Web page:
Remember, decorating is about creating a safe place to return to your senses, so make sure you pay attention to the details. Place flowers or lemons on a table for their color and also for their scent. Airy curtains over a window can let in light and play on the breeze. Placement of speakers and lighting are also important. Think about the set decorators, lighting experts, and sound technicians in Hollywood. They intentionally set the atmosphere required for a scene. You too, can set the stage for your life at home.

We are all being called to do extraordinary things for the collective caring of our families, communities and the world in response to the unique coronavirus pandemic. Whether home bound or providing critical services, everyone is stretched to adapt like never before.  All of us are in this together. Now more than ever, caring is what we need most. Caring for our self. Caring for others around us. Life is going to require new routines, resilience and compassion. We invite you to join us in creating a caring movement to respond to local needs.

Would you like to read more about UCA caring resources and products? We have other blogs on Unified Caring Association and our products, caring in our communities, and caring the UCA way!

Caring, Health, Self-Care

Self-Care for Caregivers

hands with hearts indicating self-care for caregivers


Caregivers are so important, but they often forget self-care.

Being a caregiver can add value to life.

To begin with, caregivers knowing that they are providing the care they know their family member or patient needs can bring great joy and value. But beyond this, caregivers also provide a benefit to society at large, in a very practical way. Caregivers save the government and society from a significant financial concern, translating into millions of dollars (Brickell, et. al, 2019).  From the micro to the macro, caregivers are an integral part of the caring community tapestry of society.

But who takes care of the caregivers?

Let’s be honest. Most times, no one. The caregiver is tasked with caring for themselves while taking care of others. This can be a challenge, especially when the toll can be so emotional, whether on a personal or professional level.

Someone who finds themselves in the role of caregiver, whether personal or professional should not disregard the importance of self-care. 

The definitions for self-care are varied, and guidance can help someone decide which route to self-care is appropriate for them. We at Unified Caring Association want to be wayshowers on your journey towards a good self-care regimen.  Go here: https://unifiedcaringassociationreviews.com/?s=self-care to find articles on this topic to help you begin a self-care journey.   

Studies have shown that self-care for professionals can range from self-awareness and mindfulness, to understanding the delicate balance of one’s own needs and the needs of others (Shapiro, Brown, & Biegel, 2007). 

And surely, these approaches can be applied to personal situations as well. Let’s talk about these ideas. Let’s explore what it means to be a caregiver and take care of yourself in the face of the huge responsibility of caring for another.  

What is self-awareness and mindfulness?

Bringing the light of our consciousness to our thoughts and feelings is by itself, a transformative power

  Namely, Oxford’s dictionary defines self-awareness as “conscious knowledge of one’s own character and feelings” (Lexico, 2019). In short, this type of mindfulness can feel just like telling yourself that you matter.  For example, every moment you take the time to pay attention to how you’re feeling or what you are thinking about is a conscious choice to say “I matter,” instead of putting yourself and your feelings on the back burner.

The thoughts and feelings you are experiencing can sometimes be overwhelming.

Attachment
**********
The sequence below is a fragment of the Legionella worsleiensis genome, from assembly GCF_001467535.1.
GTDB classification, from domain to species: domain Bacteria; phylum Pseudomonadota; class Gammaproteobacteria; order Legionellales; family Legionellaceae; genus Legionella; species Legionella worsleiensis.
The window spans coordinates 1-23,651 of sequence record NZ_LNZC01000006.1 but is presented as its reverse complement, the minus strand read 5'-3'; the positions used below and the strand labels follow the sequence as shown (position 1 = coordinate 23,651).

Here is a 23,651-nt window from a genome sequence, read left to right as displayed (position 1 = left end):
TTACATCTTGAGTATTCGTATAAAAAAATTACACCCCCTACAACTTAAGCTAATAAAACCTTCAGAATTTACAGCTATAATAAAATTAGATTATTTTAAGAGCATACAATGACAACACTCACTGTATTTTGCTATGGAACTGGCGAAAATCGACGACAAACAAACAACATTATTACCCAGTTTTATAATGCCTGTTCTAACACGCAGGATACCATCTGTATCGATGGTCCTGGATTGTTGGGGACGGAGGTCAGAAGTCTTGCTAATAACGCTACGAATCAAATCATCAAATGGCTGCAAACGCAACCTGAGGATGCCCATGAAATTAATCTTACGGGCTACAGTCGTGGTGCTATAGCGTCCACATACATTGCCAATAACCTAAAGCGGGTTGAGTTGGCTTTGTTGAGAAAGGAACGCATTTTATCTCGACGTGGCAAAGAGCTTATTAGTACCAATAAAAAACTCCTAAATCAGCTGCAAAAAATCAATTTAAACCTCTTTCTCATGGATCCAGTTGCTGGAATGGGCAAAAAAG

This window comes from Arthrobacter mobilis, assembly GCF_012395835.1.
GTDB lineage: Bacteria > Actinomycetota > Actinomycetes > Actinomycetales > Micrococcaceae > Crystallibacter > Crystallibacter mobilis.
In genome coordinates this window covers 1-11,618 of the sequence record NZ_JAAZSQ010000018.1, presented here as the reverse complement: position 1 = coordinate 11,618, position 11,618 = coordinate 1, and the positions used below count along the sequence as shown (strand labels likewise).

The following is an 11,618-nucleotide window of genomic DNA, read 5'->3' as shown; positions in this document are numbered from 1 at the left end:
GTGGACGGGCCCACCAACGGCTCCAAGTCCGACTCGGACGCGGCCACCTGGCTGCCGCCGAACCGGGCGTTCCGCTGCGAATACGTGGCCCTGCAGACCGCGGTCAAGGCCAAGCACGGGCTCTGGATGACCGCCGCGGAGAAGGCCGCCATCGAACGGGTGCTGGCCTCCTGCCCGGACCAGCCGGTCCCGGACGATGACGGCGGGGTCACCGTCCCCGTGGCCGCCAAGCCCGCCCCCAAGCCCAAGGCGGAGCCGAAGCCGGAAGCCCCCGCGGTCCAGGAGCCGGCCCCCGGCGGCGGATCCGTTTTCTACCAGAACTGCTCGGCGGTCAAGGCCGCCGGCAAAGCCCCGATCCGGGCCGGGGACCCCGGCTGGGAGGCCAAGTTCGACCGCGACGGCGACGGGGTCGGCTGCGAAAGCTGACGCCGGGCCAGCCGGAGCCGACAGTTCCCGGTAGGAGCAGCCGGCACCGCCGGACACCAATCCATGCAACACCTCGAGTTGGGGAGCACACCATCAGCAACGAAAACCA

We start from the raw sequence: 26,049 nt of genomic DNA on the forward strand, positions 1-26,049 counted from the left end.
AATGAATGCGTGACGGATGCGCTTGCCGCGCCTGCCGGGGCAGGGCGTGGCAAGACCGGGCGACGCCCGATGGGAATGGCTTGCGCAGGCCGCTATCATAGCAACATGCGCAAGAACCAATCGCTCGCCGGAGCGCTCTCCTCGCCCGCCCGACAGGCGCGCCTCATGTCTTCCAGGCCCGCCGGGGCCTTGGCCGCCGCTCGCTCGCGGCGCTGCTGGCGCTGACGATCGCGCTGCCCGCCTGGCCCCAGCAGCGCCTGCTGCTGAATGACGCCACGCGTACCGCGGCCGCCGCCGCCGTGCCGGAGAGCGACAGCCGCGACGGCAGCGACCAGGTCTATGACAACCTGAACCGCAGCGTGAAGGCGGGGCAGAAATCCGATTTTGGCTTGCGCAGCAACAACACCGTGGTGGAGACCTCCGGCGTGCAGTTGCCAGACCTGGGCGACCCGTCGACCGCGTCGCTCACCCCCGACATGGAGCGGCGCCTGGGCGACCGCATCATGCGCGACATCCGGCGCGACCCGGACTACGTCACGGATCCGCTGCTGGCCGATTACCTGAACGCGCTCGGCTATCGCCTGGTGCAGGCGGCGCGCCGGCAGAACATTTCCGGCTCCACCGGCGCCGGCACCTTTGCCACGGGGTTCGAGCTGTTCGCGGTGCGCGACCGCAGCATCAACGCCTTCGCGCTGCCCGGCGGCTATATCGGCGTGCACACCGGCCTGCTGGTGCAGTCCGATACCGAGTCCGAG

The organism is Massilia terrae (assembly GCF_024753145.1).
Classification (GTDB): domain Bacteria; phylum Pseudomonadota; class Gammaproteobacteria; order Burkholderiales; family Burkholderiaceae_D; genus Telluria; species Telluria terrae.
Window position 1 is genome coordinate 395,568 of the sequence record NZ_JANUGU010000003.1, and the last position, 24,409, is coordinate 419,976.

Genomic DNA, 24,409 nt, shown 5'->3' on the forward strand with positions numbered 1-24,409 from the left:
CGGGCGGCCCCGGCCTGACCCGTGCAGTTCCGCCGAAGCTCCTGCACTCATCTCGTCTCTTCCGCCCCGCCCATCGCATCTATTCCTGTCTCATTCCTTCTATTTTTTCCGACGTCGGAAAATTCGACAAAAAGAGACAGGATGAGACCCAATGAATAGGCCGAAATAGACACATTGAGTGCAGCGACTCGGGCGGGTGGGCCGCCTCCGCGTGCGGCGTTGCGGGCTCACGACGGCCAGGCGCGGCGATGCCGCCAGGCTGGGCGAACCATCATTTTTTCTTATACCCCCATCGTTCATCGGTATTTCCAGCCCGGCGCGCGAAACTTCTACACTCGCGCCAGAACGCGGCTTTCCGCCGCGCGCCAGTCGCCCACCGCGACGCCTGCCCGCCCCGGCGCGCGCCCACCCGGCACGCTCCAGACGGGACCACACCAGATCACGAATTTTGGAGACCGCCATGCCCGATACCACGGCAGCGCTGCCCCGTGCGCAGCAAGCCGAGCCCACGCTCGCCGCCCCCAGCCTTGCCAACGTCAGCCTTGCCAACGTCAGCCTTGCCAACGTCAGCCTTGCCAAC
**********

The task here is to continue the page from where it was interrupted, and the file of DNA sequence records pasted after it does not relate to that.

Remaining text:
In particular, it is important to allow yourself to experience your thoughts and feelings without judging yourself. Generally, practice self-compassion. You can hear more about self-compassion and what it means to nurture your heart, by listening to Tara Brach’s talk https://www.tarabrach.com/judgment-self-compassion/.

When you pay attention to your feelings, what you need becomes consciously more important. 

The simple act of awareness becomes a self-correcting process.

Amazingly, this awareness and caring about your state of being will present remedies for what ails you in the moment.  Some days, the perfect medicine will be a walk in your neighborhood. Other days, it may be allowing yourself time to sit and watch a favorite movie (even when there are dishes to do!). Or perhaps, you may want to make time to pursue that hobby you have been thinking about for years. Then again, you may want to sign up for a class. 

Self-care is also asking for help when you need it.

Did you know that help from a therapist is just a phone call away? The NAMI helpline https://www.nami.org/find-support/nami-helpline is available. 

Maybe, you want to get out and do something good for the world.

  Nothing warms the heart like knowing you are making a difference.  Read more about volunteering here: https://www.unifiedcaring.org/?s=volunteering.  

What ever your self-care path looks like, we are here to assist and guide you. 

Please reach out to us here: https://www.unifiedcaring.org/contact-us/.  We want to hear your ideas about what self care looks like for you.

Would you like to know more about Unified Caring Association? Check out our blogs on UCA, Caring Action, and Caring the UCA Way! Would you like to keep up with UCA activities? Check us out on Pinterest, Instagram, Tumblr, and Twitter for updates throughout the week!

References:

Brickell, t.A, French, L.M., Gartner, R.L., Driscoll, A. E., Write, M.M., Lippa, S.M. & LAnge, R. T. (2019) Factors related to perceived burden among caregivers of service members/veterans floowing TBI. Rehabilitation Psychology, 643 (3),  307-319

Lexico. (2019). Lexico, powered by Oxford. Retrieved from https://www.lexico.com/en/definition/self-awareness

Shapiro, S., Brown, K.B., & Biegel, G. (2007). Teaching self-care to caregivers: Effects of mindfulness-based stress reduction on the mental health of therapists in training. Training and Education in Professional Psychology 1(2), 105-115. doi:10.1037/1931-3918.1.2.105

Tara Brach, (2019). From judgement to self-compassion (retreat talk). Retrieved from https://www.tarabrach.com/judgment-self-compassion/